3-Photo collage: Chief dan Kinsella in uniform, Kayla Borden, and Derrick Boyd in police uniform
Halifax Regional Police Chief Dan Kinsella, left, will testify before the Nova Scotia Police Review Board appeal into Kayla Borden’s complaint of racial profiling by Halifax Regional Police in June 2020. The board quashed a subpoena for Insp. Derrick Boyd, far right.

The Nova Scotia Police Review Board has decided that Halifax Police Chief Dan Kinsella will testify at Kayla Borden’s appeal before the board this coming Monday. The board also quashed a subpoena for Insp. Derrick Boyd, the officer responsible for Professional Standards within the Halifax Regional Police.

Meanwhile, Pineapple Express Media — where Borden is listed as its CEO — is planning a rally in support of Borden on Monday at the Best Western Hotel in Burnside where the appeal hearing is scheduled to take place.

Among the scheduled speakers are Borden herself and Liberal MLA Angela Simmonds.

On July 28, 2020, Borden, a Black woman, was mistaken for a white man in a different colour and model car, and was pursued from Bedford to Windmill Road in Dartmouth where she was physically removed from her car, swarmed, and arrested by over half a dozen police officers and one female officer. After having her information recorded, she was released without charges at the scene.

After filing a complaint against officers Scott Martin and Jason Meisner, Boyd dismissed the complaint on December 10, 2020. Borden’s lawyer, Devin Maxwell subpoenaed Boyd and Kinsella to testify at a hearing into Borden’s appeal of that decision.

Borden’s complaint was investigated by Sgt. Jonathan Jefferies. After reviewing the investigation, Boyd officially dismissed the complaint. Despite that, on Monday, the Police Review Board decided that “it would be inappropriate for him to be asked to justify that decision,” and quashed his subpoena — thus, preventing him from having to testify.

A recent change to the provincial ban on street checks made it so that police in Nova Scotia must have “reasonable suspicion” — a legal criminal standard — in order to gather and record people’s personal information. Under the previous wording, “suspicious activity,” a loophole existed that left it up to a police officer’s personal discretion — as was the case when Borden was inexplicably arrested and had her information recorded.

Part of Borden’s complaint deals with her allegations of systemic racism within the Halifax Regional Police, which played a role in her wrongful arrest.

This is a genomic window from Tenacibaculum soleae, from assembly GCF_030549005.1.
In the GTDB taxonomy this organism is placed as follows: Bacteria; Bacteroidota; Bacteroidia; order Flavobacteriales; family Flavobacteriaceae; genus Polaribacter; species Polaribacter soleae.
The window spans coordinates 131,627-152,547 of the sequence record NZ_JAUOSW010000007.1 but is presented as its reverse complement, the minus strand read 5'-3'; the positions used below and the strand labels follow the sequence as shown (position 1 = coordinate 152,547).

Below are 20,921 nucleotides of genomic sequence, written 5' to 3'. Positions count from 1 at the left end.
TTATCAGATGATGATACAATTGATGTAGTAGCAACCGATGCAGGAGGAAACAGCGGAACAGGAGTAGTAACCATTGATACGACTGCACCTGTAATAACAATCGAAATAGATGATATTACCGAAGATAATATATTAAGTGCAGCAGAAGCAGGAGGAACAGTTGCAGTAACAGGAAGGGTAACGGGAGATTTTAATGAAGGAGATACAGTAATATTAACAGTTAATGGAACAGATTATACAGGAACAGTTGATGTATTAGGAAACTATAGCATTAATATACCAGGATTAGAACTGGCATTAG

In a community meeting in the fall of 2019, Kinsella told a room full of 200 mostly-Black people: “I will pay close personal attention to every incident that is reported to me,” with respect to future allegations of racial profiling and unauthorized street checks.

“I look forward to working with the community as we continue to build on our relationships and hopefully we’ll earn their trust,” he said.

Despite Kinsella’s claims, in its ruling Tuesday, the Nova Scotia Police Review Board said, “Chief Kinsella has had no direct involvement in this complaint.”

The Board went on to say, “Although Chief Kinsella may not be the best suited within HRP to speak in detail to those issues, he is clearly qualified to do so.”

“His subpoena is allowed to stand; the subpoena of Inspector Boyd is quashed.”

Maxwell, contends that despite the Police Review Board’s decision to prevent Insp. Boyd’s testimony before them, they don’t have the legal authority to do so.

In a letter to the Board, Maxwell said: “The legislation provides this Board with the authority to summon witnesses, enforce their attendance and compel them to give evidence, but it does not grant the power to quash a subpoena once it has been issued.”

“A subpoena can only be quashed by a Justice of the Supreme Court of Nova Scotia.”

Liberal MLA Angela Simmonds, RCMP Insp. Jeremie Landry, and HRP Supt. Dean Simmonds

Simmonds, who will speak at the rally on Monday, is married to Dean Simmonds, who is a superintendent with the Halifax Regional Police. Simmonds, along with Deputy Chief Don MacLean, is one of the two Black members of the department’s Executive Management Team under the leadership of Chief Kinsella.

This past July, the Simmonds’ made a complaint of racial profiling against the Cole Harbour RCMP when they say they had carbine rifles pointed at them at a traffic stop just outside of North Preston where they live.

Alleged details of that incident were since leaked to select members of Halifax City Council by RCMP Supt. Jeremie Landry. An investigation into that complaint remains ongoing.

To review to full decision by The Nova Scotia Police Review Board to quash the subpoena for Insp. Derrick Boyd, click: here.


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Matthew Byard, Local Journalism Initiative reporter

Matthew Byard writes news, profiles, and stories of the Black Nova Scotia community. His reporting is funded by the Canadian government through its Local Journalism Initiative.

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